English or Anglo-American common law is often referred to in Spanish as Derecho anglosajón and, indeed, it is misleading to translate “common law” literally as Derecho común. In that regard it is important to note that in Spanish legal texts the expression Derecho común probably isn’t a reference to English or Anglo-American “common law,” but rather most likely denotes the “common law” of Spain, i.e., civil law, or the law of the Spanish Civil Code (Código Civil).
By virtue of their vecindad civil (“regional domicile”) Spaniards are subject to either Derecho (civil) común (the common law of the Civil Code) or Derecho (civil) foral o especial (local law). In that regard, an expression such as el presente contrato se rige por el Derecho común español implies that “the present contract is governed by the Spanish Civil Code.” In the context of sources of business law (fuentes de Derecho mercantil), transactions not covered by the Commercial Code (Código de Comercio) are likewise governed by Derecho común, once again being a reference to the law of the Civil Code: En ausencia de normas mercantiles se aplica el Derecho común, esto es, el Derecho civil. And an expression such as las CCAA de régimen común likewise refers to the “Autonomous Communities subject to civil law (or) the Civil Code, rather than to Derecho foral o especial (local law).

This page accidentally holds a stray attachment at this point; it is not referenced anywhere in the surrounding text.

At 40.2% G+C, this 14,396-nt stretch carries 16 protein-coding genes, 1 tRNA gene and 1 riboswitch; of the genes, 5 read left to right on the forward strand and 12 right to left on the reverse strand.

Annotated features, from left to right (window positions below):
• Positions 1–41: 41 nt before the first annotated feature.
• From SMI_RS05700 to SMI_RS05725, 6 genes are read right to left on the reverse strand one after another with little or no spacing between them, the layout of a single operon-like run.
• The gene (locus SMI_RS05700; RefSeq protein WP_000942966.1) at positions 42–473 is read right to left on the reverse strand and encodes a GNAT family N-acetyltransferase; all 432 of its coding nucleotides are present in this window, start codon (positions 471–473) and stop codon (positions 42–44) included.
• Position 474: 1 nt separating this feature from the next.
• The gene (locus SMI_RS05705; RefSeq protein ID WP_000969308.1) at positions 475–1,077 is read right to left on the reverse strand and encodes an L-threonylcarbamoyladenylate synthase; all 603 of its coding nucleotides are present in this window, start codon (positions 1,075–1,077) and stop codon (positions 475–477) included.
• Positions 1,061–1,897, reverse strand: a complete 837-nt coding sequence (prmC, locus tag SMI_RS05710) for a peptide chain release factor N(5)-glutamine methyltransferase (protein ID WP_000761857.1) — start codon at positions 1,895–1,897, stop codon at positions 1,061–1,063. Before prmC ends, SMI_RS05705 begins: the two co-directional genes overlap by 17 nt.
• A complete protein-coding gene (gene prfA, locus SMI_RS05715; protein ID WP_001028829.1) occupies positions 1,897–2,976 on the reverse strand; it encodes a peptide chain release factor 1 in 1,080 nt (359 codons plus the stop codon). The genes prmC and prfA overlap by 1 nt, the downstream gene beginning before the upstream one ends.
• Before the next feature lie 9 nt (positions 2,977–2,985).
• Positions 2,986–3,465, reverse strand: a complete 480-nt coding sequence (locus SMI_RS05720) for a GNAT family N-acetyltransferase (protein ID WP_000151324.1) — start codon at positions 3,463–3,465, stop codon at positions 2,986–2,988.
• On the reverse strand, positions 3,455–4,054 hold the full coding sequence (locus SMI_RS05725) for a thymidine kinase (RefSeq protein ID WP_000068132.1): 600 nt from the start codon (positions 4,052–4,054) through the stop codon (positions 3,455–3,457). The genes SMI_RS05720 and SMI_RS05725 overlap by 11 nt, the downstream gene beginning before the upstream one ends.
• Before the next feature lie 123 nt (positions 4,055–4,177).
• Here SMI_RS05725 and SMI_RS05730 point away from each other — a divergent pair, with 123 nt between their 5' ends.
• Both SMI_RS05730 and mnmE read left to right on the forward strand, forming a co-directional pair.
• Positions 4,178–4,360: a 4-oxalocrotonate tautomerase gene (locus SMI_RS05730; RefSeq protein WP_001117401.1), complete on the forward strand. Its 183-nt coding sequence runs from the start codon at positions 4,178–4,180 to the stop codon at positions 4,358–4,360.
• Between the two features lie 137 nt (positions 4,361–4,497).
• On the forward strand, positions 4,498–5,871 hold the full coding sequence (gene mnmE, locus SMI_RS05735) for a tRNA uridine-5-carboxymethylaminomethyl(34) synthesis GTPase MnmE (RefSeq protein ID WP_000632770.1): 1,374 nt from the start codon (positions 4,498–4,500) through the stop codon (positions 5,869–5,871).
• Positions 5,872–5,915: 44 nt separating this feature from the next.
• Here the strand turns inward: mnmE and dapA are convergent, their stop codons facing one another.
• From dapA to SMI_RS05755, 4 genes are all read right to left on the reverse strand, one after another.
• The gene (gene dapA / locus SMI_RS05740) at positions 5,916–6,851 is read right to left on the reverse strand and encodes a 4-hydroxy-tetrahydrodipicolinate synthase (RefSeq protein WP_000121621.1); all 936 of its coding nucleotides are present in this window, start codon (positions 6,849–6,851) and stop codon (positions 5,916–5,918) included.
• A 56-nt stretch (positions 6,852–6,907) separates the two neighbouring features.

In summary, unless the context suggests otherwise, in Spanish legal texts Derecho común denotes Spain’s common law (the Civil Code). If not clearly a mistranslation, rendering Derecho común in this context as “common law” might prove to be a miscue, prompting readers to assume that the reference is to English or Anglo-American “common law.” Thus, in this case Derecho común is perhaps best rendered as “(Spanish) civil law” or the “law of the (Spanish) Civil Code.”
More here on vecindad civil and the regions in Spain that have their own local law (Derecho foral o especial).